Having tried unsuccessfully in 1945 to get a big band off the ground Dizzy succeeded in the late spring of 1946 taking it on the road to venues that included Washington’s Spotlight Lounge. The orchestra featured among its stars, Sonny Stitt, on alto sax, Thelonious Monk on piano and Kenny Clarke on drums; Dizzy himself handled the vocals. By 1947 Dizzy was dabbling with Afro-Cuban jazz and introduced conga player, Chano Pozo and Lorenzo Salan a bongo player into the orchestra’s line-up. Through the band in 1947 went Ray Brown on bass, Milt Jackson on vibes and John Lewis on piano, and Kenny Clarke who went on to form the Modern Jazz Quartet.

If it doesn’t hurt your ears it isn’t dissonance. But then, I’m a little deaf myself.” – Dizzy Gillespie 1948

199706_051By 1950 the difficulties, both financial and managerial, of keeping a big band together began to take its toll and Dizzy gave up his own orchestra, joining Stan Kenton for a short while as featured soloist. He also played and recorded in small group settings that included the Dizzy Gillespie, Charlie Parker Quintet which also featured, Thelonious Monk, bassist, Curly Russell and Buddy Rich on drums.

For the most part during the early 1950s the small group setting was Dizzy’s chosen recording platform. The people he played with during this period, either in his own groups or in theirs or other people’s, reads like the who’s who of jazz. Besides Parker, Davis and Monk there was John Coltrane, Art Blakey, J.J. Jackson, Kenny Burrell, Bud Powell, Don Byas, Charles Mingus, Oscar Peterson, Illinois Jacquet and Stan Getz. Having worked in France in 1948, and been a big hit, he went back several times during the first three years of the decade where his work continued to be well received.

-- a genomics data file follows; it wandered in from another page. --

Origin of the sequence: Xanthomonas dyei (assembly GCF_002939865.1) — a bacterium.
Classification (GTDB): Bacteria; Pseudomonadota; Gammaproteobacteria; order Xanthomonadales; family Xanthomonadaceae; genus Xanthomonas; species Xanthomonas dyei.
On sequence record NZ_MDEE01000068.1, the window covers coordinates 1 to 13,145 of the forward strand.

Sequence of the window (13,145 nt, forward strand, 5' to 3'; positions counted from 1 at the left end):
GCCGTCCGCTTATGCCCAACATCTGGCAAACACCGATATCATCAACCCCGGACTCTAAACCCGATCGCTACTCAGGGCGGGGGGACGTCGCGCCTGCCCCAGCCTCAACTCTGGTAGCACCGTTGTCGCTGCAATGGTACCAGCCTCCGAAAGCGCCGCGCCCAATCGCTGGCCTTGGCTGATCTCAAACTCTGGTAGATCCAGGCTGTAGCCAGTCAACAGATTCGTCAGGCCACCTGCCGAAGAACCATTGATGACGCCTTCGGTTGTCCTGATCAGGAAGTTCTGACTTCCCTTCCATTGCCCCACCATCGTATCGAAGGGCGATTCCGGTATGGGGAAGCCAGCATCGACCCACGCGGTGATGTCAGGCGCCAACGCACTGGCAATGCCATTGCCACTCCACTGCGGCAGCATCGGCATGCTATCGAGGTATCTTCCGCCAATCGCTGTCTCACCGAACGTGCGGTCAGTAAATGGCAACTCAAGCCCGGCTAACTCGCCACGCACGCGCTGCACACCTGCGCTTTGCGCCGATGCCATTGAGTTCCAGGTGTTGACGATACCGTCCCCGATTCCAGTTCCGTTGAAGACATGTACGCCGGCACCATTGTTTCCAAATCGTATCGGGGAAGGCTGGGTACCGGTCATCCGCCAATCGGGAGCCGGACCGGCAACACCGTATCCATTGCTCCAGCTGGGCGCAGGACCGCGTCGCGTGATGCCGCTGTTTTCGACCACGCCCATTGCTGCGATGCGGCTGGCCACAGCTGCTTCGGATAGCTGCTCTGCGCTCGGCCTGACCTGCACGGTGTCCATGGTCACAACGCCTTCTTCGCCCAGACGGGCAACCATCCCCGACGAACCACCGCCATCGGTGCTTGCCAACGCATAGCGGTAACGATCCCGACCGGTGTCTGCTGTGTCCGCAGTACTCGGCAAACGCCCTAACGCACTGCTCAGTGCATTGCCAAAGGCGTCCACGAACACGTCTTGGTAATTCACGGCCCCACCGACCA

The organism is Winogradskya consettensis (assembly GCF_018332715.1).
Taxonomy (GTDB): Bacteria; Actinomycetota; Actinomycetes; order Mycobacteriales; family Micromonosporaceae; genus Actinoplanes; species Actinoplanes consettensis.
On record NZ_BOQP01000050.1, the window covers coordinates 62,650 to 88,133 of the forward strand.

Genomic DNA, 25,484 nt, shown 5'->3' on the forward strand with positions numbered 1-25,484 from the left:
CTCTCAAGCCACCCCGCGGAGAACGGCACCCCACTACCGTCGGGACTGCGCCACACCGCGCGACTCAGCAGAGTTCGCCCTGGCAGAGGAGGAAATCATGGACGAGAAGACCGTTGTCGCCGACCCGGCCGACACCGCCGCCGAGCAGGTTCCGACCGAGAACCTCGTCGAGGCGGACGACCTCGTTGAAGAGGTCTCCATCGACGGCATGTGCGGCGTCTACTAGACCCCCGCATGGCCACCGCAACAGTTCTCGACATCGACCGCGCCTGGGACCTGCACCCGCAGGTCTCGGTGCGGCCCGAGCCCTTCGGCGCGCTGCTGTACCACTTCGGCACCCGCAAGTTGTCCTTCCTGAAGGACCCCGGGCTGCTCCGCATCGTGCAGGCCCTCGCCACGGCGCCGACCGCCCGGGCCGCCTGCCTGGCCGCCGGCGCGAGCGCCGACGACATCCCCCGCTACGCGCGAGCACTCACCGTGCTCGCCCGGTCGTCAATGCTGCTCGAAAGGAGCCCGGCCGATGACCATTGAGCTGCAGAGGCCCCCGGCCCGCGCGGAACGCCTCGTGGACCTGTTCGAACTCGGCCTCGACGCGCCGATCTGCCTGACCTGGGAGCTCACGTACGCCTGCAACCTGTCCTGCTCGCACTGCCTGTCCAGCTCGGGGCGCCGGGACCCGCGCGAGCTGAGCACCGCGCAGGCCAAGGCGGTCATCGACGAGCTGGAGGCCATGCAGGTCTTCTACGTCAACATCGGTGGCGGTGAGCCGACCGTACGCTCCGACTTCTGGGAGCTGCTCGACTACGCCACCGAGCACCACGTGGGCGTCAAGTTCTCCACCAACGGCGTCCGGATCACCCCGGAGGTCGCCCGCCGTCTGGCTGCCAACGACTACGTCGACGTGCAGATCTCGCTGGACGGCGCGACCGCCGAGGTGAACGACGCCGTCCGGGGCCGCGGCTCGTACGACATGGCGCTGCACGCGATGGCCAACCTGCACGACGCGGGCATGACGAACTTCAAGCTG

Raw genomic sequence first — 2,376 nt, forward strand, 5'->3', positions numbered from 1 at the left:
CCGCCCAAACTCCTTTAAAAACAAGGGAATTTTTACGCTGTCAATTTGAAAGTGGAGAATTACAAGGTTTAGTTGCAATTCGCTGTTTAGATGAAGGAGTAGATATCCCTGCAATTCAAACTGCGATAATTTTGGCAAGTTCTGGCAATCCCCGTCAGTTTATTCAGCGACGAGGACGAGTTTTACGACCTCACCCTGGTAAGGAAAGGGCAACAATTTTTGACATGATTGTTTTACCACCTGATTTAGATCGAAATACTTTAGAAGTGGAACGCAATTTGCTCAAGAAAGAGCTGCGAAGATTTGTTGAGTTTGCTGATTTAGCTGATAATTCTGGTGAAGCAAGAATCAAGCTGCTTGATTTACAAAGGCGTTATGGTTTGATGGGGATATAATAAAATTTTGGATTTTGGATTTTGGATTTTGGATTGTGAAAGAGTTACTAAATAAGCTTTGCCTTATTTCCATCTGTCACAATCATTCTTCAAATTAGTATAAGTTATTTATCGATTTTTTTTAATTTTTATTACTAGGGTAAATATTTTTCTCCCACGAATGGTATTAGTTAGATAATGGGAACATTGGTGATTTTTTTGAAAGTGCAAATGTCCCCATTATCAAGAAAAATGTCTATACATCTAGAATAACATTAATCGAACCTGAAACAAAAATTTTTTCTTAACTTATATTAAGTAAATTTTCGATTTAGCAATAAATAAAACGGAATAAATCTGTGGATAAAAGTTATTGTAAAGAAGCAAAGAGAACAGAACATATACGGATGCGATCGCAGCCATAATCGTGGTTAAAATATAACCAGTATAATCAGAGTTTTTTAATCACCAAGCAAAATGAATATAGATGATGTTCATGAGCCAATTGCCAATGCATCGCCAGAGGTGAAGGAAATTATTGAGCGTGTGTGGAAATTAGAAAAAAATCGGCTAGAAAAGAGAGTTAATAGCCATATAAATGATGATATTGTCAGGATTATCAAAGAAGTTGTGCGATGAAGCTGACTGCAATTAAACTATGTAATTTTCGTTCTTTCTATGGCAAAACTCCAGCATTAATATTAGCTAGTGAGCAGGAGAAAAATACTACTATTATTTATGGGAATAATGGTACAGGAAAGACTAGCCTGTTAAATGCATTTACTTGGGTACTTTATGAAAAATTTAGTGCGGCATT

In 1954 he briefly resurrected his Orchestra and among the trumpet players was just turned twenty-one Quincy Jones. By this time Dizzy was playing his now famous bent trumpet. The year before someone had accidentally fallen on his trumpet while it was sitting on a stand. It bent the bell so it was pointing upwards in a 45-degree angle. Gillespie liked the sound, so that’s they way his trumpets have been ever since. At least that’s the official story; it has been raised that Dizzy may have seen an English trumpeter with a bent horn in 1937 when he toured with the Teddy Hill Orchestra.